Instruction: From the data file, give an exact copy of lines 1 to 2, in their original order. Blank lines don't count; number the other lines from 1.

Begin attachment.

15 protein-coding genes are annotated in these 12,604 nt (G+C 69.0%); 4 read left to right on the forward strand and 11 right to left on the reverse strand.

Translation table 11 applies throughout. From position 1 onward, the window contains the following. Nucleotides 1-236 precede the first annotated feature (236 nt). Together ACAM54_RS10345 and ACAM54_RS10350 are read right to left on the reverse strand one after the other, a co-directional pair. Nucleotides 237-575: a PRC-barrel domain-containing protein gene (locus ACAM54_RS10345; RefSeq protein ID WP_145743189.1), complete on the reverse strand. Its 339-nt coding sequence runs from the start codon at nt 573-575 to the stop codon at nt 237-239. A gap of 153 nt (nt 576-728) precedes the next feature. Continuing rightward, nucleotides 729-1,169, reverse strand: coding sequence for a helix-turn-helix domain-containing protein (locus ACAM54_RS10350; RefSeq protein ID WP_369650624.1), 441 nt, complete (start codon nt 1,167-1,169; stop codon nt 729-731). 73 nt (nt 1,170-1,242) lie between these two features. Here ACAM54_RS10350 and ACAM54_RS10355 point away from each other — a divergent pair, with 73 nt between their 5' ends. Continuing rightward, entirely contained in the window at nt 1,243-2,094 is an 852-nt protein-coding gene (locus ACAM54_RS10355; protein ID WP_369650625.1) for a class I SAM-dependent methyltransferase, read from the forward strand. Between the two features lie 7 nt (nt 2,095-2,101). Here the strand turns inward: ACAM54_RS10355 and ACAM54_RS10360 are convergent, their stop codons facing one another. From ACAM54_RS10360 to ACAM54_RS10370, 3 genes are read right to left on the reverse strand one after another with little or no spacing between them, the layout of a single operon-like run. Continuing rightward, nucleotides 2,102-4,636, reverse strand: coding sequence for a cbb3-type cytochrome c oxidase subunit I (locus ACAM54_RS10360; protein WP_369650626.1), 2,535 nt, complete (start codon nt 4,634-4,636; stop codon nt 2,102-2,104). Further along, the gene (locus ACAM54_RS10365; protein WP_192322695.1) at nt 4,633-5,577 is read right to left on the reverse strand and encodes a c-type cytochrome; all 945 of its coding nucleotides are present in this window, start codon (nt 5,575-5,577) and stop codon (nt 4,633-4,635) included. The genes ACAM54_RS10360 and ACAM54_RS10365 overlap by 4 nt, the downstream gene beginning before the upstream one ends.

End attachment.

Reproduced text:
15 protein-coding genes are annotated in these 12,604 nt (G+C 69.0%); 4 read left to right on the forward strand and 11 right to left on the reverse strand.

Translation table 11 applies throughout. From position 1 onward, the window contains the following. Nucleotides 1-236 precede the first annotated feature (236 nt). Together ACAM54_RS10345 and ACAM54_RS10350 are read right to left on the reverse strand one after the other, a co-directional pair. Nucleotides 237-575: a PRC-barrel domain-containing protein gene (locus ACAM54_RS10345; RefSeq protein ID WP_145743189.1), complete on the reverse strand. Its 339-nt coding sequence runs from the start codon at nt 573-575 to the stop codon at nt 237-239. A gap of 153 nt (nt 576-728) precedes the next feature. Continuing rightward, nucleotides 729-1,169, reverse strand: coding sequence for a helix-turn-helix domain-containing protein (locus ACAM54_RS10350; RefSeq protein ID WP_369650624.1), 441 nt, complete (start codon nt 1,167-1,169; stop codon nt 729-731). 73 nt (nt 1,170-1,242) lie between these two features. Here ACAM54_RS10350 and ACAM54_RS10355 point away from each other — a divergent pair, with 73 nt between their 5' ends. Continuing rightward, entirely contained in the window at nt 1,243-2,094 is an 852-nt protein-coding gene (locus ACAM54_RS10355; protein ID WP_369650625.1) for a class I SAM-dependent methyltransferase, read from the forward strand. Between the two features lie 7 nt (nt 2,095-2,101). Here the strand turns inward: ACAM54_RS10355 and ACAM54_RS10360 are convergent, their stop codons facing one another. From ACAM54_RS10360 to ACAM54_RS10370, 3 genes are read right to left on the reverse strand one after another with little or no spacing between them, the layout of a single operon-like run. Continuing rightward, nucleotides 2,102-4,636, reverse strand: coding sequence for a cbb3-type cytochrome c oxidase subunit I (locus ACAM54_RS10360; protein WP_369650626.1), 2,535 nt, complete (start codon nt 4,634-4,636; stop codon nt 2,102-2,104). Further along, the gene (locus ACAM54_RS10365; protein WP_192322695.1) at nt 4,633-5,577 is read right to left on the reverse strand and encodes a c-type cytochrome; all 945 of its coding nucleotides are present in this window, start codon (nt 5,575-5,577) and stop codon (nt 4,633-4,635) included. The genes ACAM54_RS10360 and ACAM54_RS10365 overlap by 4 nt, the downstream gene beginning before the upstream one ends.